De Mille's Allegory To The Cave

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James De Mille’s A Strange Manuscript Found in a Copper Cylinder is a tale of two complex interplaying narratives that De Mille uses to portray the critical shortcomings of several of the readers. Fundamental to De Mille’s critique is the use of Plato’s Allegory of the Cave, wherein Plato alludes to three individuals chained inside a dark cavern deeming the shadows of passing objects as real, until one of them is released and realizes the outside world as real, albeit the remaining prisoners are hostile to this change in philosophy (Plato 317-20). Plato uses this image as an allegory to members of society being too comfortable in their ignorance and hostile towards matters that might challenge their perceptions of the world; in turn, never breaking from the figurative shackles of society (Plato 317-20). Hence, by analyzing the limitations of the readers Adam More, Lord Featherstone, Oxenden and Congreve, and Melick it will be clear that De Mille’s depicts several unskilled readers to satirize our views of the world through the use of Plato’s Allegory to the Cave in order to demonstrate what constitutes as a good reader from him.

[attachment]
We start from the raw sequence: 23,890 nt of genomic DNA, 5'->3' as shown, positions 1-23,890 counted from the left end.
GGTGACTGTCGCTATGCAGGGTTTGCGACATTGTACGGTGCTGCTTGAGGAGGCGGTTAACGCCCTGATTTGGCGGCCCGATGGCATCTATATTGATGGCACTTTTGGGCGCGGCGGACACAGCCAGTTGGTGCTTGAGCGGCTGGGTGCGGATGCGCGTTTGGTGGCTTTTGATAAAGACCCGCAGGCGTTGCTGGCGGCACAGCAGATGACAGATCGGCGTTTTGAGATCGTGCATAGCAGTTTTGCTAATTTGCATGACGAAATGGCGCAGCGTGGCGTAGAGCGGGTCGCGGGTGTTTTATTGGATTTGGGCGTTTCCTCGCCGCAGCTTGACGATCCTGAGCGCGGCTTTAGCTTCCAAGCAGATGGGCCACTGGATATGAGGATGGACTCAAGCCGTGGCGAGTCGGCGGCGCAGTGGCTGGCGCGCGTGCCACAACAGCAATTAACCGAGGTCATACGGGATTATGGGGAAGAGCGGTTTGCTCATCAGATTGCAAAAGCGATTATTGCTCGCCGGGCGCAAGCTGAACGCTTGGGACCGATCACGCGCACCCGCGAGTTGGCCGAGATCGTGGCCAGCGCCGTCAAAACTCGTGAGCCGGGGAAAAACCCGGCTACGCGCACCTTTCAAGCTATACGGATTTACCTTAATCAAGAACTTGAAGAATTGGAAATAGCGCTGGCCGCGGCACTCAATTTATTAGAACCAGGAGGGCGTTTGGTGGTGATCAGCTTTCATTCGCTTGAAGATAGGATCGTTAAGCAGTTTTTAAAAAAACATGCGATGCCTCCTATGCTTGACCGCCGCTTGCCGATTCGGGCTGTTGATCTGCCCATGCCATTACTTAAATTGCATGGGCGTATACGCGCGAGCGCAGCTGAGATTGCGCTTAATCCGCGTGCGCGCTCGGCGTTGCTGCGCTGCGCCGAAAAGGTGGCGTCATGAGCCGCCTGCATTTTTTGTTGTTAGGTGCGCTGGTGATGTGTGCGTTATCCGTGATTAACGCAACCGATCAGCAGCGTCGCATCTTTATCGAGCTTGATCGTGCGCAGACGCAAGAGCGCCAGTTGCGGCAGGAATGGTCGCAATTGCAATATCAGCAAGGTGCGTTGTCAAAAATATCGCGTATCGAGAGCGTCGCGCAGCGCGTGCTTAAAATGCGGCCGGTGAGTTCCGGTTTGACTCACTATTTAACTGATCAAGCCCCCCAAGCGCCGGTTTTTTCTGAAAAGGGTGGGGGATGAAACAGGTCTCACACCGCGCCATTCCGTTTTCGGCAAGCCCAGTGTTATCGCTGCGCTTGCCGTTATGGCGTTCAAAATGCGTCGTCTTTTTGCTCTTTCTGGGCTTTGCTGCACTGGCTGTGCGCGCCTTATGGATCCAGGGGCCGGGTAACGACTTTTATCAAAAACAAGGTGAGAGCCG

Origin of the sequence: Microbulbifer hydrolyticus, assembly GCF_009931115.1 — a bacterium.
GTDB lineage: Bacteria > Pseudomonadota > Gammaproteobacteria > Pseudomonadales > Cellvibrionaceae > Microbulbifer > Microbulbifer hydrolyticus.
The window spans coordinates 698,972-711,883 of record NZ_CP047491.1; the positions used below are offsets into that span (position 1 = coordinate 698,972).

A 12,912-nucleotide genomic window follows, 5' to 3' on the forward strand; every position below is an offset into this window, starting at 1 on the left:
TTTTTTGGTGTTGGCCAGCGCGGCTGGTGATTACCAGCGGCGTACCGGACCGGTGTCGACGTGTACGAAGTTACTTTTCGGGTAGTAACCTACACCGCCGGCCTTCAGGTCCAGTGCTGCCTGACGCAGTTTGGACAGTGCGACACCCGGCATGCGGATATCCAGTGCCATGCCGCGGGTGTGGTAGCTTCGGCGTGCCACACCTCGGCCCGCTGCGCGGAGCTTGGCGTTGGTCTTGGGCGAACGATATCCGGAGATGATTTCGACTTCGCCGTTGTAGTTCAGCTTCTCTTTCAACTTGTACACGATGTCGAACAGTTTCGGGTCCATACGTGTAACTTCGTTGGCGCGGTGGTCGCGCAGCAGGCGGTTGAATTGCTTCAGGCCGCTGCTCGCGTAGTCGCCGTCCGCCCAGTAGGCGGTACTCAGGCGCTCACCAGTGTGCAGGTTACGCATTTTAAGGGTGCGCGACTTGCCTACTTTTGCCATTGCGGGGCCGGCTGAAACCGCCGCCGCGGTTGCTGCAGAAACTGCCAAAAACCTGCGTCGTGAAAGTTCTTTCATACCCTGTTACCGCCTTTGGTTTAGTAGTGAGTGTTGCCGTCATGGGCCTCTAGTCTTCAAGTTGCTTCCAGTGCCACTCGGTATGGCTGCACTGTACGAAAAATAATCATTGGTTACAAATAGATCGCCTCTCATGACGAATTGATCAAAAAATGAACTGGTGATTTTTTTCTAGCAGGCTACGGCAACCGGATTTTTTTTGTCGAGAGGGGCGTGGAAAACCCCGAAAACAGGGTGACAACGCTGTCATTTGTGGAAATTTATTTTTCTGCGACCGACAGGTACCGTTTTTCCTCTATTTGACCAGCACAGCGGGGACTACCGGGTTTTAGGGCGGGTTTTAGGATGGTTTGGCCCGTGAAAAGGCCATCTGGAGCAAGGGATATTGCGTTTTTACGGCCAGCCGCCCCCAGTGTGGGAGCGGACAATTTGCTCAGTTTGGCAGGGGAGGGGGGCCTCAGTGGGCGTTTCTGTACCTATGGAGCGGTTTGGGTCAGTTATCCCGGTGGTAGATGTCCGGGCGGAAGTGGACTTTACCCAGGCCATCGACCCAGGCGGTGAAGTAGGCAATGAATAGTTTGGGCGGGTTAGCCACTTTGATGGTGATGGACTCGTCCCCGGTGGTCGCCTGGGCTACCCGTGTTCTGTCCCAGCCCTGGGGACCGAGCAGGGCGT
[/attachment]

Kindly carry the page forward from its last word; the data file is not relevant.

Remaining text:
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Being comfortable to one’s own ignorance and hostile to changing one’s view does not allow an individual to correctly interpret the world around them. More and Featherstone are comfortable in their ignorance and push criticality aside to never question the world. In the same sense, Congreve, Oxenden, and Melick are hostile toward one another’s different take on the manuscript, since each of them “express amazement at each other’s stupidity” (De Mille 248). Consequently, with that said, it is clear what De Mille constitutes as skillful reading; a person who does not fall into the same trope of others in society, in which ignorance is put aside in favour of thoughtful consideration of what truly can be said to be accurate or
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